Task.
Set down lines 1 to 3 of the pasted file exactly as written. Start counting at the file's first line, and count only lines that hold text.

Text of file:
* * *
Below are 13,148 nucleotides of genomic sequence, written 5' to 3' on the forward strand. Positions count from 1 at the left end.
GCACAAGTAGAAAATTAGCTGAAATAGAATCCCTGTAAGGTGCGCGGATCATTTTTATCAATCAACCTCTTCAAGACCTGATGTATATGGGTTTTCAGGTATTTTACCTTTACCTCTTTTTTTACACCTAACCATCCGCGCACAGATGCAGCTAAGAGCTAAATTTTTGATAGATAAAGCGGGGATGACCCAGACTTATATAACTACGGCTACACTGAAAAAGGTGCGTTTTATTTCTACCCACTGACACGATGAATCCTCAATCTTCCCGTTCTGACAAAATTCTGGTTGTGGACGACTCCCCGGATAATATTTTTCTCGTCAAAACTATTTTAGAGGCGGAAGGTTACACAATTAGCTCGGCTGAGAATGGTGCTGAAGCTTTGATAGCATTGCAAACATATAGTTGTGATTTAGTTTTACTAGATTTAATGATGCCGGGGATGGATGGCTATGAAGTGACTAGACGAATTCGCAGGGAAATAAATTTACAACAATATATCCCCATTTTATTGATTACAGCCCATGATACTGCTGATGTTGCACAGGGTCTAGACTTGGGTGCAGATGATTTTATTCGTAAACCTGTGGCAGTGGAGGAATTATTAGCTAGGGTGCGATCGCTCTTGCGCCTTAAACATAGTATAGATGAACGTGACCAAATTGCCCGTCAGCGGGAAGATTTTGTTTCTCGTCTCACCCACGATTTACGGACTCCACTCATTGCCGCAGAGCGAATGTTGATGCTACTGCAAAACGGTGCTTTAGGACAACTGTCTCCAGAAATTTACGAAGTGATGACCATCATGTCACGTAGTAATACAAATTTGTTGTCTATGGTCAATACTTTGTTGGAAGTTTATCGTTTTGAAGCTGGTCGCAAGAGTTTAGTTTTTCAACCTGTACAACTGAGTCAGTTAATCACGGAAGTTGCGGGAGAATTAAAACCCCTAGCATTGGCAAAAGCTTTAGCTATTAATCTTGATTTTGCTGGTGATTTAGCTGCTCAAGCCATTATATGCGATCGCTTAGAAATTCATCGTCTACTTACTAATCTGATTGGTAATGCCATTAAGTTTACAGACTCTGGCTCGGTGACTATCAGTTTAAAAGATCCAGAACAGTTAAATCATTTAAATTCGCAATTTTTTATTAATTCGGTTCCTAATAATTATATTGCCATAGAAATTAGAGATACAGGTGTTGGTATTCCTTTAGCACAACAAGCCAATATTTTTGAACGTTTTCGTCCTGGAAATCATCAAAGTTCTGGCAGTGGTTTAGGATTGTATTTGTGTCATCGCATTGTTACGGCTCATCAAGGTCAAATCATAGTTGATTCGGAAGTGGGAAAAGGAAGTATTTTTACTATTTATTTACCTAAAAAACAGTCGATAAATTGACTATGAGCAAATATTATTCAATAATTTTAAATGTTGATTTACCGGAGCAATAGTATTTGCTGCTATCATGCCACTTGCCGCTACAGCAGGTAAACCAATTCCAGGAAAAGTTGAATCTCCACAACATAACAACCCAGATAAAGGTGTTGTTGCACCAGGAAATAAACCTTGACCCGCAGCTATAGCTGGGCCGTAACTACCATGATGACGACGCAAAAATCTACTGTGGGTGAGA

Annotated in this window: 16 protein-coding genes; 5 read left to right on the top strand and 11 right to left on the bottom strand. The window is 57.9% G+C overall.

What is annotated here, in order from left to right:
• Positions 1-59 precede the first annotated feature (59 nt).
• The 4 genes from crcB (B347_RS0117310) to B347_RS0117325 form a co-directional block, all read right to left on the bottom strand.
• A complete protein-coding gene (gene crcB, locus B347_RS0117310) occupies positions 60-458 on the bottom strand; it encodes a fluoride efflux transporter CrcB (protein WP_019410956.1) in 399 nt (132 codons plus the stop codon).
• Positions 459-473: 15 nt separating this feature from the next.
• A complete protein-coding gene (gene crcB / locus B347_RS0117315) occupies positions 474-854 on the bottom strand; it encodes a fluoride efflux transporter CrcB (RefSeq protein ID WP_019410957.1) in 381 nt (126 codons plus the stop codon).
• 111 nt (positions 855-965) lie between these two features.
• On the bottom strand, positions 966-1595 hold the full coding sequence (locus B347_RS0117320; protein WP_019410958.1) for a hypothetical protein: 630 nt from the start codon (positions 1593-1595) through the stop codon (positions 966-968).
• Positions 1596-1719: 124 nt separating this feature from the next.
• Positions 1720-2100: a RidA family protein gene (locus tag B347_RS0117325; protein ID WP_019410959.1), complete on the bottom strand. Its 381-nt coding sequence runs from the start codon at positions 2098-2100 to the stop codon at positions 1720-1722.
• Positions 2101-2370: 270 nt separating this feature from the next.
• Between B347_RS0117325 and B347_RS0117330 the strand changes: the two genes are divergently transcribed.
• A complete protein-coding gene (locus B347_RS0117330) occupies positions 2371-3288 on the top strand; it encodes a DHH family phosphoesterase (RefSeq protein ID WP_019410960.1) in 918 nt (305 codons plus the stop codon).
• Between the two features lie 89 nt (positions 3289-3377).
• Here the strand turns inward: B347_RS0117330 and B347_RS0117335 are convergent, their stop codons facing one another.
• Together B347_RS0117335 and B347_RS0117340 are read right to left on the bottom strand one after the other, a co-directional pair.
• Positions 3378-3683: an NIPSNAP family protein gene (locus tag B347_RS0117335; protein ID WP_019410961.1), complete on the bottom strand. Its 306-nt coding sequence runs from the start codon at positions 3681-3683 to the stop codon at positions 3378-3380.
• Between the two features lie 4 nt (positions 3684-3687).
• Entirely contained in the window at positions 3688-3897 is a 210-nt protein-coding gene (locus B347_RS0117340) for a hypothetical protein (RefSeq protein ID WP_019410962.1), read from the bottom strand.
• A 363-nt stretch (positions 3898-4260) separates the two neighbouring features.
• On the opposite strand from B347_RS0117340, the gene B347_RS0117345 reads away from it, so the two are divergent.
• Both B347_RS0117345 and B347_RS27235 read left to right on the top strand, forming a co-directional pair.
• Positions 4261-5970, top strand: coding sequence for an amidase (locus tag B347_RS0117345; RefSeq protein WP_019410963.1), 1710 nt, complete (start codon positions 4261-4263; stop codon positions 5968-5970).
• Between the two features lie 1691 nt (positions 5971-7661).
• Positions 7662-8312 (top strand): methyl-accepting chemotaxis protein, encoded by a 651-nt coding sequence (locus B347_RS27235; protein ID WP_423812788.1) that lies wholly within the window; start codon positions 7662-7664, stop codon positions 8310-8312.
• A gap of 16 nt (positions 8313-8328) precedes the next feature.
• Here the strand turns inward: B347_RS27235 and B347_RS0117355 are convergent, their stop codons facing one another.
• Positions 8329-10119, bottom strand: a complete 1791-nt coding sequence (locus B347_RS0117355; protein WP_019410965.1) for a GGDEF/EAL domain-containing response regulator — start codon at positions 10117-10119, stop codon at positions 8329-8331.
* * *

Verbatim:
Below are 13,148 nucleotides of genomic sequence, written 5' to 3' on the forward strand. Positions count from 1 at the left end.
GCACAAGTAGAAAATTAGCTGAAATAGAATCCCTGTAAGGTGCGCGGATCATTTTTATCAATCAACCTCTTCAAGACCTGATGTATATGGGTTTTCAGGTATTTTACCTTTACCTCTTTTTTTACACCTAACCATCCGCGCACAGATGCAGCTAAGAGCTAAATTTTTGATAGATAAAGCGGGGATGACCCAGACTTATATAACTACGGCTACACTGAAAAAGGTGCGTTTTATTTCTACCCACTGACACGATGAATCCTCAATCTTCCCGTTCTGACAAAATTCTGGTTGTGGACGACTCCCCGGATAATATTTTTCTCGTCAAAACTATTTTAGAGGCGGAAGGTTACACAATTAGCTCGGCTGAGAATGGTGCTGAAGCTTTGATAGCATTGCAAACATATAGTTGTGATTTAGTTTTACTAGATTTAATGATGCCGGGGATGGATGGCTATGAAGTGACTAGACGAATTCGCAGGGAAATAAATTTACAACAATATATCCCCATTTTATTGATTACAGCCCATGATACTGCTGATGTTGCACAGGGTCTAGACTTGGGTGCAGATGATTTTATTCGTAAACCTGTGGCAGTGGAGGAATTATTAGCTAGGGTGCGATCGCTCTTGCGCCTTAAACATAGTATAGATGAACGTGACCAAATTGCCCGTCAGCGGGAAGATTTTGTTTCTCGTCTCACCCACGATTTACGGACTCCACTCATTGCCGCAGAGCGAATGTTGATGCTACTGCAAAACGGTGCTTTAGGACAACTGTCTCCAGAAATTTACGAAGTGATGACCATCATGTCACGTAGTAATACAAATTTGTTGTCTATGGTCAATACTTTGTTGGAAGTTTATCGTTTTGAAGCTGGTCGCAAGAGTTTAGTTTTTCAACCTGTACAACTGAGTCAGTTAATCACGGAAGTTGCGGGAGAATTAAAACCCCTAGCATTGGCAAAAGCTTTAGCTATTAATCTTGATTTTGCTGGTGATTTAGCTGCTCAAGCCATTATATGCGATCGCTTAGAAATTCATCGTCTACTTACTAATCTGATTGGTAATGCCATTAAGTTTACAGACTCTGGCTCGGTGACTATCAGTTTAAAAGATCCAGAACAGTTAAATCATTTAAATTCGCAATTTTTTATTAATTCGGTTCCTAATAATTATATTGCCATAGAAATTAGAGATACAGGTGTTGGTATTCCTTTAGCACAACAAGCCAATATTTTTGAACGTTTTCGTCCTGGAAATCATCAAAGTTCTGGCAGTGGTTTAGGATTGTATTTGTGTCATCGCATTGTTACGGCTCATCAAGGTCAAATCATAGTTGATTCGGAAGTGGGAAAAGGAAGTATTTTTACTATTTATTTACCTAAAAAACAGTCGATAAATTGACTATGAGCAAATATTATTCAATAATTTTAAATGTTGATTTACCGGAGCAATAGTATTTGCTGCTATCATGCCACTTGCCGCTACAGCAGGTAAACCAATTCCAGGAAAAGTTGAATCTCCACAACATAACAACCCAGATAAAGGTGTTGTTGCACCAGGAAATAAACCTTGACCCGCAGCTATAGCTGGGCCGTAACTACCATGATGACGACGCAAAAATCTACTGTGGGTGAGA

Annotated in this window: 16 protein-coding genes; 5 read left to right on the top strand and 11 right to left on the bottom strand. The window is 57.9% G+C overall.